What Meredith Gains by Linking Up With Media General: Real M&ABy
TV deal is timed right for 2016 campaign ads in swing states
Media General seeks scale, investors still aren't thrilled
Local television stations are merging just in time for their quadrennial windfall: the U.S. presidential race.
Media General Inc. is buying Meredith Corp. for $3.1 billion, including net debt, to create the third-largest local broadcaster, with 88 stations mostly in the eastern part of the country. Meredith is known for its suite of women’s magazines such as Better Homes and Gardens and Fit Pregnancy. But the real prize will be the revenue that the combined entity will generate from political advertisements as the contest to become the next president heats up.
In fact, the winners in this deal may be on the Meredith side. Its shareholders will get to own 35 percent of Meredith Media General, which will have a presence in many battleground states, such as Florida, Ohio, North Carolina and Iowa, where Republican and Democratic candidates will be fighting the hardest for supporters over the next year. Most of that swing-state exposure comes from Media General’s portfolio, not Meredith’s. The two companies expect to complete the merger by June 30, 2016.
Joseph Ceryanec, Meredith’s chief financial officer who will remain in that role at the combined company, said on a conference call with analysts Tuesday that in the last presidential cycle Meredith garnered about $45 million, compared with $200 million for Media General. He said their goal is to top that.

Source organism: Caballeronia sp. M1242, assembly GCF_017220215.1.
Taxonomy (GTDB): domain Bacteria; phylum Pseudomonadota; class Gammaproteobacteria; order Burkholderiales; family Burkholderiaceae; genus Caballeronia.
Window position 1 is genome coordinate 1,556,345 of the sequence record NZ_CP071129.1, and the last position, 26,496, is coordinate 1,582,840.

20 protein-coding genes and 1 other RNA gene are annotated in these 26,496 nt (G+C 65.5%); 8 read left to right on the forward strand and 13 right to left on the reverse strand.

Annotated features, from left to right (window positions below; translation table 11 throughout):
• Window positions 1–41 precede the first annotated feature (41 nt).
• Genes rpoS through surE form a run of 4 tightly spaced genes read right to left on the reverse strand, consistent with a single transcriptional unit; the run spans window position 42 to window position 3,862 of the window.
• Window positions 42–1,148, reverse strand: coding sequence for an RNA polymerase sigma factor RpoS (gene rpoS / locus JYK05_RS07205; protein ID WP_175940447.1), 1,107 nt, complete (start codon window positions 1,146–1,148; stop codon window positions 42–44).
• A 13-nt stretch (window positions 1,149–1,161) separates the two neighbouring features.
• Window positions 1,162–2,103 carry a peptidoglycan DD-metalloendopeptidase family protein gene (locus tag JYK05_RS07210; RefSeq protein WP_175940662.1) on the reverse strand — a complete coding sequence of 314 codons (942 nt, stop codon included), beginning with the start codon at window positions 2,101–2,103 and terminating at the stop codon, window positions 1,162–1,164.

“It looks like if you get the merger closed by the middle of next year, there could be a pretty big opportunity for you,” James Dix, an analyst for Wedbush Securities, said on the call.
Meredith investors also will receive $34.57 a share in cash. The total cash-and-stock offer was worth $50.83 a share at 2:12 p.m. New York time. That’s a 14 percent premium to Meredith’s average stock price in the previous 20 days.
With Meredith’s top executives remaining at the helm but the Meredith business contributing largely magazines to the new entity, structuring the transaction with Media General as the acquirer may seem odd. But for Media General, the motivation may be simple: scale. The combined company will reach 30 percent of U.S. households in 54 markets, up from Media General’s 23 percent in 48 markets as of the end of 2014.
"This just continues a trend that’s been going on for nearly 5 1/2 years, where the local station owners feel a big need for scale vis-a-vis networks and carriers and retransmission fees, all of which is driving consolidation," said John Chachas, managing partner at Methuselah Advisors in New York. "Time will tell whether it proves to be as powerful as people hope."
Methuselah advised on last year’s TV merger between E.W. Scripps Co. and Journal Communications Inc. When that deal was announced, E.W. Scripps shares rose 8.5 percent, while Journal Communications surged 24 percent. They also spun off their newspaper businesses into a new publicly traded company called Journal Media Group Inc.
Investors seem less amped for Media General’s agreement to purchase Meredith. Media General shares slid 4.5 percent.
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